Anachronistic Progress? User Notions of Lie Detection in the Juridical Field

  • Bettina Paul Universität Hamburg Allende Platz 1 20146 Hamburg
  • Larissa Fischer RWTH Aachen University Eilfschornsteinstr. 7 52062 Aachen
  • Torsten H. Voigt RWTH Aachen University Eilfschornsteinstr. 7 52062 Aachen
Keywords: technological change, progress, anachronism, technological persistence, lie detection, polygraph


In recent years, progress in the field of lie detection has been linked to technological advances from classic polygraphs to neuroscientific brain imaging. In our empirical investigation, however, we found different notions of progress that do not comply with the popular understanding of progress as technological innovation. We follow the users of lie detection procedures in Germany in order to discern how they embrace seemingly old technologies and frame them in terms of novelty and improvement. We identify two notions of progress: one view of the polygraph in the juridical field as an instrument for procedural justice, and another view in which the device functions as a symbol of openness to improvements in the judicial system. These insights complement contemporary scholarship on lie detection by shining a critical light on the rhetoric of progress in relation to the promises of brain-based lie detection procedures. When analyzing the way polygraph tests are seen as progress, it becomes clear that the promises and hopes that are linked to this technology are of more relevance for its appraisal than its placement in time.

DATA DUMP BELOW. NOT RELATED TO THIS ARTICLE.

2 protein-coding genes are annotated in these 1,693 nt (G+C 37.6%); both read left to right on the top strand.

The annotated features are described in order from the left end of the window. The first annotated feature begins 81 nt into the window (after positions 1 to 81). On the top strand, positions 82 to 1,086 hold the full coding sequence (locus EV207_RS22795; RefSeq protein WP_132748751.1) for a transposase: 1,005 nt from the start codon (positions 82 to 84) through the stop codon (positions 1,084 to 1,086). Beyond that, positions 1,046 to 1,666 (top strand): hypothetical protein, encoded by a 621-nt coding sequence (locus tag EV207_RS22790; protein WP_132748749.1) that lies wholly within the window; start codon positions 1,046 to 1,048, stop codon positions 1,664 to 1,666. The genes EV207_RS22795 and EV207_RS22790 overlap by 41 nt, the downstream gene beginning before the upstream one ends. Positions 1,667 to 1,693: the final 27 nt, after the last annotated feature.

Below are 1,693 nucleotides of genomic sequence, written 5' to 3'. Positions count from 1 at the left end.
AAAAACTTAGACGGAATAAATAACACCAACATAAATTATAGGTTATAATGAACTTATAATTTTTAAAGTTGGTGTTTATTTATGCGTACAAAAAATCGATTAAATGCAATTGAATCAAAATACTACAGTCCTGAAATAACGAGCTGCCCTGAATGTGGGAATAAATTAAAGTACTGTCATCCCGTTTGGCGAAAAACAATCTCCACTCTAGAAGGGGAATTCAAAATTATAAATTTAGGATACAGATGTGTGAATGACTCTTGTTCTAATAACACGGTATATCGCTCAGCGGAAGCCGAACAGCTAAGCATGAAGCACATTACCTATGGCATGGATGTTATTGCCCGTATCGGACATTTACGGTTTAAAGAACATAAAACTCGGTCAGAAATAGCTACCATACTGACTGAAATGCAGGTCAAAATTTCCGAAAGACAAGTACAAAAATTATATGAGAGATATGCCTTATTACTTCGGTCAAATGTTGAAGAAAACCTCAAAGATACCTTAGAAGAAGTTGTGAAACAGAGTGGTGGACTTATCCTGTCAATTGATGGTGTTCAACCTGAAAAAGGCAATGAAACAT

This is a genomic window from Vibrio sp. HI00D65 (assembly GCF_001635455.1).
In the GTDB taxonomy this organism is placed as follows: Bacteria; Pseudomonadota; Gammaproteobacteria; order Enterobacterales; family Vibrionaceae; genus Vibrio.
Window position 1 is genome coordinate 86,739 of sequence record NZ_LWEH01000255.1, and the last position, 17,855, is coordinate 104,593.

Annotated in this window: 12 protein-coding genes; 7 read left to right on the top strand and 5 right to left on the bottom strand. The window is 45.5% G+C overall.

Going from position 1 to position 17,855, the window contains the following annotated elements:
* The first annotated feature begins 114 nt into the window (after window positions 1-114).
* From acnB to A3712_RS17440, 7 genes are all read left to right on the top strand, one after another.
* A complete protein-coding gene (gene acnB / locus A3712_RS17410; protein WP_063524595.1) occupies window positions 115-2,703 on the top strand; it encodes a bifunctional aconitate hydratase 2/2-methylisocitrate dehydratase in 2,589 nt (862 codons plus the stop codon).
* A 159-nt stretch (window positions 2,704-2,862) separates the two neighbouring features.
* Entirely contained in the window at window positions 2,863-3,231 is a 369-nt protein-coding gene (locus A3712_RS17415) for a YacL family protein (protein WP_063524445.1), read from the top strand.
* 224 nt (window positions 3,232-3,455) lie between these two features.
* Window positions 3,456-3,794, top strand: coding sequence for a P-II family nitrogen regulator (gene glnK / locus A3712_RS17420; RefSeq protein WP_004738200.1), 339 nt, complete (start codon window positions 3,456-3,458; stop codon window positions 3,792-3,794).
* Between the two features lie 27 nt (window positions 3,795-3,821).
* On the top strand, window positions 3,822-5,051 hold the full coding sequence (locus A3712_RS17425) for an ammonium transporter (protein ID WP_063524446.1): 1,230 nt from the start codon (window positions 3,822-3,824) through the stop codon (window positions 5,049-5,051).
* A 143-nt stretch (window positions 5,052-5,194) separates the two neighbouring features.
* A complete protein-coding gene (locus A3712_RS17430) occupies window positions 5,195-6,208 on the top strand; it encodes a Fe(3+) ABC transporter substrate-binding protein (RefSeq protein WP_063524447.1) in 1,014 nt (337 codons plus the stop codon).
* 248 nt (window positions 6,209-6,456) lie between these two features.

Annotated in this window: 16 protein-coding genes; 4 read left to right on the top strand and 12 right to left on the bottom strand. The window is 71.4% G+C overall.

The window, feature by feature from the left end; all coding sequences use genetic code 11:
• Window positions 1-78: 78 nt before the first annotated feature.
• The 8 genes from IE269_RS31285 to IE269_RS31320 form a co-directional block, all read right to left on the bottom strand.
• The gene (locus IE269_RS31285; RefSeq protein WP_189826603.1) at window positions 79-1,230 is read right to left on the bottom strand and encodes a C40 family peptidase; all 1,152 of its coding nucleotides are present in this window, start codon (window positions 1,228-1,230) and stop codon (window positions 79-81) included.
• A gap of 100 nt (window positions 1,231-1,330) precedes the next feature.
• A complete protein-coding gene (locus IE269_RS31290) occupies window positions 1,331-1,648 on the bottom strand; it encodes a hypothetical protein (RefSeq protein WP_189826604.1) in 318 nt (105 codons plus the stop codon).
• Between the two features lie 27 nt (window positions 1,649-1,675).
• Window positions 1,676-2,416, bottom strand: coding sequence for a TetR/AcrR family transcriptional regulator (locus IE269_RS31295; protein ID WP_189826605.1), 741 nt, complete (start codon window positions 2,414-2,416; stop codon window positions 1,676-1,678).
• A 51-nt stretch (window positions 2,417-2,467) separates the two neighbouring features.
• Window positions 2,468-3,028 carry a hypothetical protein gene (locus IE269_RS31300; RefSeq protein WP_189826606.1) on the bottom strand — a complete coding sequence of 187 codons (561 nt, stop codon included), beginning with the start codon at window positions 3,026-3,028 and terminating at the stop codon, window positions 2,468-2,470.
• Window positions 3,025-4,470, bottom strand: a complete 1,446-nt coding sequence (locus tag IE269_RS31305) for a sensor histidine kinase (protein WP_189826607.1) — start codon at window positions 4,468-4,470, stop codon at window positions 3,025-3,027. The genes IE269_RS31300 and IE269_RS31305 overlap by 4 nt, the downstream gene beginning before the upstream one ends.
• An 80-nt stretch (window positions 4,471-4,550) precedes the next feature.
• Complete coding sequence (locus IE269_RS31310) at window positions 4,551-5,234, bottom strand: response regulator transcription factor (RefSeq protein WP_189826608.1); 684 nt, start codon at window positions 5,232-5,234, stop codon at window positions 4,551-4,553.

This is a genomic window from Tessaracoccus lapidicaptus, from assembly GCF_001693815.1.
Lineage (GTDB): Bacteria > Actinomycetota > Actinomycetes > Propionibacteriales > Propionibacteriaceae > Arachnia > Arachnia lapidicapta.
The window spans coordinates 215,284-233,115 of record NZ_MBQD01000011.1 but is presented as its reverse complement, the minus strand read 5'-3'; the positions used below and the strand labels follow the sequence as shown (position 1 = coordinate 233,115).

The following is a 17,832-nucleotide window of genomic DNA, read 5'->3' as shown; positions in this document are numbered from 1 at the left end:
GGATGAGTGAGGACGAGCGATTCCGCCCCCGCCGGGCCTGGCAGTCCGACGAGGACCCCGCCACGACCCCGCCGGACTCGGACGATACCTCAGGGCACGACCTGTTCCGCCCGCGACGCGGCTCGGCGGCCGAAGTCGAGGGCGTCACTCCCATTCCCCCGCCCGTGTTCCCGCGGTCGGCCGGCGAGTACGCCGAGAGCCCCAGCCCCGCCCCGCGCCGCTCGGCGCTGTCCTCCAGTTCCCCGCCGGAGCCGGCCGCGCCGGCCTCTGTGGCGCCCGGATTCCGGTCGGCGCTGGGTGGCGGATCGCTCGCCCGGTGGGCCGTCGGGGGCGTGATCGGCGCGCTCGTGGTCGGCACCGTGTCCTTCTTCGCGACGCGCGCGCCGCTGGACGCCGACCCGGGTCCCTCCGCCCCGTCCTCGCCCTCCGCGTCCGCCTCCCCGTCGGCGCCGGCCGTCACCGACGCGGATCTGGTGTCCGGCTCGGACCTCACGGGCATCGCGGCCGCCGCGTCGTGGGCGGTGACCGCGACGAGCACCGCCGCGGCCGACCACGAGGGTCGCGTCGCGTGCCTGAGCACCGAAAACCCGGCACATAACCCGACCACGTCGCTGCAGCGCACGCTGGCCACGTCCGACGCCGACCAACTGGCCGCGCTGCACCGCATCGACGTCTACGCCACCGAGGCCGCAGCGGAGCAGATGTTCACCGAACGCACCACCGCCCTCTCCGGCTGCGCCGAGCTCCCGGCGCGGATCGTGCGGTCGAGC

Author Biographies

Bettina Paul, Universität Hamburg Allende Platz 1 20146 Hamburg

Bettina Paul is a senior researcher at the Universität Hamburg, Germany, where she teaches in the international criminology master’s program. In her postdoctoral work she ethnographically investigates how socially effective concepts of technicity develop. She currently explores how the consistency, omnipresence, and uniformity of the lie detector image in Germany can be explained.

Larissa Fischer, RWTH Aachen University Eilfschornsteinstr. 7 52062 Aachen

Larissa Fischer is a research fellow at the Institute of Sociology at RWTH Aachen University, Germany. Her research and teaching interests include the sociology of knowledge, science and technology studies, and visual culture(s). Since 2017, she has been working on her Ph.D. on the cultural implications of lie detection procedures in Germany. She is also interested in developments in the fields of neuroscience.

Torsten H. Voigt, RWTH Aachen University Eilfschornsteinstr. 7 52062 Aachen

Torsten H. Voigt is a professor of sociology and the chair of the technology and diversity program at RWTH Aachen University, Germany. His research interests lie at the interface of science and technology studies, medical sociology, the sociology of social problems and control, race, and ethnicity, and social theory. He is particularly interested in how biotechnological innovations shape and are influenced by societal norms and values.


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Research Articles